Lake Chelan is a very interesting geologic feature. It is the third deepest natural lake in the country with a depth of nearly 1,500 feet. The lake is 55 miles long and doesn’t appear to be more than two or three miles wide at any point. It’s a long, narrow lake that is usually surrounded by mountains on both sides.

The landing proved to be no more testy than the take-off to my great relief. Our destination was Stehekin, a remote village that can only be accessed by boat, plane, or on foot. It is so remote that there are only 60 to 100 year around residents. Yet, the community has its own hydroelectric plant, water treatment facility, and school. The population swells in the summer when the few inns and one hotel receive guests for a few days. Day visitors also arrive by float plane or ferry to visit Rainbow Falls. But crowded means something completely different to the year-round residents than it does to you and me. Crowded means that you might run into someone else on a trail. Whereas in the off-season, all you will run into is a deer or a bear.

Stehekin is the most remote community I know of in the lower 48 states. The closest community that I could see on a map was Mazama. It is 25 miles or so away as the crow flies. The trouble is that those 25 miles are all on foot and several thousand feet of elevation gain away through a snowpack! To get to Mazama via ferry and auto is about a five hour trip. Chelan is the closest town with a full grocery store, hardware supply, and hospital. It’s 55 miles away and virtually inaccessible in winter. Needless to say, the year-round residents of Stehekin are hardy souls who treasure their independence.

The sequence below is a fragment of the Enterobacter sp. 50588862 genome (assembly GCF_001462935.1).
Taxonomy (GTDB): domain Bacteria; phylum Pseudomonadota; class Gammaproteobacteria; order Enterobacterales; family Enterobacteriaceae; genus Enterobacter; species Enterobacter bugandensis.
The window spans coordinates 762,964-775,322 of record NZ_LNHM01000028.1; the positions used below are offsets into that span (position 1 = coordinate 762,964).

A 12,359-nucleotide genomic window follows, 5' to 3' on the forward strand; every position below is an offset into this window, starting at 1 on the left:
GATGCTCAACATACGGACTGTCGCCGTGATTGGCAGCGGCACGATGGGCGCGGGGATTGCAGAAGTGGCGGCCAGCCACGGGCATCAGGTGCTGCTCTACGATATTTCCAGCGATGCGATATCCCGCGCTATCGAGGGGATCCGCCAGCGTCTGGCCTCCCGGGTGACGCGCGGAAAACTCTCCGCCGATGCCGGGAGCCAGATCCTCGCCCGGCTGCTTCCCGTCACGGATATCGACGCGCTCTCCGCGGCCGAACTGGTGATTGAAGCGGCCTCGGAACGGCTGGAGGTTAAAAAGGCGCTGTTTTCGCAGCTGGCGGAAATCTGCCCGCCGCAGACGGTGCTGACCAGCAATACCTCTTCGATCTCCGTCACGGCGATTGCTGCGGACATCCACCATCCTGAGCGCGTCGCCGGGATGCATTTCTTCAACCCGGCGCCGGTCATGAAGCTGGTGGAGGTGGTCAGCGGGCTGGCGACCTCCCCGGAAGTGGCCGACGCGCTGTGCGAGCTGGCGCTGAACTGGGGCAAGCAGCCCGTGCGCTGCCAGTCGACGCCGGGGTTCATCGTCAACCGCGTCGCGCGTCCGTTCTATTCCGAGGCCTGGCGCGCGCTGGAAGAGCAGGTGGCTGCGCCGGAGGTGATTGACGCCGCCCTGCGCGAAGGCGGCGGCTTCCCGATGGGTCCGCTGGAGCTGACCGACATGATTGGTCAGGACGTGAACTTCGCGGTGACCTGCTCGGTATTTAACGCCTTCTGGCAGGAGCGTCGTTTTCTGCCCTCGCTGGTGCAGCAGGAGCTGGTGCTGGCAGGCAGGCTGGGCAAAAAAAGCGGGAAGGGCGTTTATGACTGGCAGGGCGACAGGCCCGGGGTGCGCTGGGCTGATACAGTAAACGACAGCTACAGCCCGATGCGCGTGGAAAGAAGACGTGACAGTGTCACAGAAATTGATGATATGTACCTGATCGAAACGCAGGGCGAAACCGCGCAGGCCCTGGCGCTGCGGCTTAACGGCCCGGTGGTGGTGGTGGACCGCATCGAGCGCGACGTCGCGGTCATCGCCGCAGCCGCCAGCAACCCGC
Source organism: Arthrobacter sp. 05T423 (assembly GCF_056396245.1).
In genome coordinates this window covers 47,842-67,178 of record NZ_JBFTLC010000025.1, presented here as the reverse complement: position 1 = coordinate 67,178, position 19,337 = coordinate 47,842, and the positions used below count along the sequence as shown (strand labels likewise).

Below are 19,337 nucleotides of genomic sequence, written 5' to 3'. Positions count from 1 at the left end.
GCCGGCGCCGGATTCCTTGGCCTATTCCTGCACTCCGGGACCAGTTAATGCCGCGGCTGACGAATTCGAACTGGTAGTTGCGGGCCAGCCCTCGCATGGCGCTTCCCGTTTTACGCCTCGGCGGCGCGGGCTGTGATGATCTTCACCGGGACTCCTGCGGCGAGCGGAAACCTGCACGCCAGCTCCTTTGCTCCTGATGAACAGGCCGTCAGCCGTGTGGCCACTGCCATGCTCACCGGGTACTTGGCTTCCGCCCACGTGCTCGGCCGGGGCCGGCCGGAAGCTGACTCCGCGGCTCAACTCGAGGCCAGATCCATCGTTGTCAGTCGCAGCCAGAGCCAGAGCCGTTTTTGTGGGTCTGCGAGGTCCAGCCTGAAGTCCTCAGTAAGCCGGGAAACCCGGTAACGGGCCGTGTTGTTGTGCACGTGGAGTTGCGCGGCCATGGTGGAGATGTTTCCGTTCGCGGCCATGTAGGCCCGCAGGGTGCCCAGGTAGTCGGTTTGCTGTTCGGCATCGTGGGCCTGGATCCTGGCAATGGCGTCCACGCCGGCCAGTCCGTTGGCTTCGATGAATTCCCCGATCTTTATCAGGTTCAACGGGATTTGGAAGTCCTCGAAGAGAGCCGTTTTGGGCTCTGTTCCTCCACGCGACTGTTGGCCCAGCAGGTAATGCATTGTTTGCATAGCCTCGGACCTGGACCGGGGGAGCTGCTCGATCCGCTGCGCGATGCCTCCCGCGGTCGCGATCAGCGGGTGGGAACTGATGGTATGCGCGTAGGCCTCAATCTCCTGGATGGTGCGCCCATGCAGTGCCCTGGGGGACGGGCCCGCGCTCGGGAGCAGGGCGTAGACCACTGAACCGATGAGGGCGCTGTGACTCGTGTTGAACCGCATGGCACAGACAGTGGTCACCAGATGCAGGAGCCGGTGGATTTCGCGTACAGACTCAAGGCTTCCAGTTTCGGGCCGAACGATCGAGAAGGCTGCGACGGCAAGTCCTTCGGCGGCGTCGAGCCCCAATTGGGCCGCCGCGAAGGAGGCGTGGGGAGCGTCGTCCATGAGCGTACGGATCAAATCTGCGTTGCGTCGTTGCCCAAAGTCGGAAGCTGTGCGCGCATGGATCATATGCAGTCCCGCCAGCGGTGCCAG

We stayed at the Silver Bay Inn, the last lodging directly on the north end of the lake. It was cool to trek back and forth the mile and a half to Stehekin proper on the bikes they provided. About halfway there sits this beautiful cabin. To my eye, it is the prettiest place in Stehekin and has the best view. Apparently, the owner had the cabin fully constructed in Chelan, then deconstructed and shipped to this location, and then reconstructed in place. All I know is that I would love to spend a week or two in the cabin one summer. What a view!

There’s more to come from Stehekin. Enjoy!

Stehekin Log Cabin

A beautiful log cabin located on Lake Chelan in the charming village of Stehekin